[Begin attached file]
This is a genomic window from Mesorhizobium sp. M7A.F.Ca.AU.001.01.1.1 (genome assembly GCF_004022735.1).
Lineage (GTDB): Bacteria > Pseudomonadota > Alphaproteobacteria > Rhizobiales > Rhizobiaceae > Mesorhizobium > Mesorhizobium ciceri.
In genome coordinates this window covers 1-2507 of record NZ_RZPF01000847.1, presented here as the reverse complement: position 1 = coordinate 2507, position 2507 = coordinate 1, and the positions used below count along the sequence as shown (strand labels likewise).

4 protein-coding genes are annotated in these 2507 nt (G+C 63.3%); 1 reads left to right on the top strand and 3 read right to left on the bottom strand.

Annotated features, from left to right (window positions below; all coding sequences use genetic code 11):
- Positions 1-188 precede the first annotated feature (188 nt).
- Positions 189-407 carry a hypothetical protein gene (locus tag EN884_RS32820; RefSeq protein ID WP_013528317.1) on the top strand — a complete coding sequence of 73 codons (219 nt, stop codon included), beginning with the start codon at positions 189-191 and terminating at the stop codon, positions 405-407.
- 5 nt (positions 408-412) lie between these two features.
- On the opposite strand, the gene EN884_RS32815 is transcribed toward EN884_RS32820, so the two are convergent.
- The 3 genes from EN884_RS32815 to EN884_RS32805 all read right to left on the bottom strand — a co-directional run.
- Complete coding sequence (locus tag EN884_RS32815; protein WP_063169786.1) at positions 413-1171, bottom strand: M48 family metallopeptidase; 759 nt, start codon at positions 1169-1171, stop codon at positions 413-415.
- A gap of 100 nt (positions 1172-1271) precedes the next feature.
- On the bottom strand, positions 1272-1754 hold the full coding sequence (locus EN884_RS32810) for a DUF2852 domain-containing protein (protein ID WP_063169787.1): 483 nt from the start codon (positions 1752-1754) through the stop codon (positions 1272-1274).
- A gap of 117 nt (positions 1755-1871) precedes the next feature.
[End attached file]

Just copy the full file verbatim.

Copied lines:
This is a genomic window from Mesorhizobium sp. M7A.F.Ca.AU.001.01.1.1 (genome assembly GCF_004022735.1).
Lineage (GTDB): Bacteria > Pseudomonadota > Alphaproteobacteria > Rhizobiales > Rhizobiaceae > Mesorhizobium > Mesorhizobium ciceri.
In genome coordinates this window covers 1-2507 of record NZ_RZPF01000847.1, presented here as the reverse complement: position 1 = coordinate 2507, position 2507 = coordinate 1, and the positions used below count along the sequence as shown (strand labels likewise).

4 protein-coding genes are annotated in these 2507 nt (G+C 63.3%); 1 reads left to right on the top strand and 3 read right to left on the bottom strand.

Annotated features, from left to right (window positions below; all coding sequences use genetic code 11):
- Positions 1-188 precede the first annotated feature (188 nt).
- Positions 189-407 carry a hypothetical protein gene (locus tag EN884_RS32820; RefSeq protein ID WP_013528317.1) on the top strand — a complete coding sequence of 73 codons (219 nt, stop codon included), beginning with the start codon at positions 189-191 and terminating at the stop codon, positions 405-407.
- 5 nt (positions 408-412) lie between these two features.
- On the opposite strand, the gene EN884_RS32815 is transcribed toward EN884_RS32820, so the two are convergent.
- The 3 genes from EN884_RS32815 to EN884_RS32805 all read right to left on the bottom strand — a co-directional run.
- Complete coding sequence (locus tag EN884_RS32815; protein WP_063169786.1) at positions 413-1171, bottom strand: M48 family metallopeptidase; 759 nt, start codon at positions 1169-1171, stop codon at positions 413-415.
- A gap of 100 nt (positions 1172-1271) precedes the next feature.
- On the bottom strand, positions 1272-1754 hold the full coding sequence (locus EN884_RS32810) for a DUF2852 domain-containing protein (protein ID WP_063169787.1): 483 nt from the start codon (positions 1752-1754) through the stop codon (positions 1272-1274).
- A gap of 117 nt (positions 1755-1871) precedes the next feature.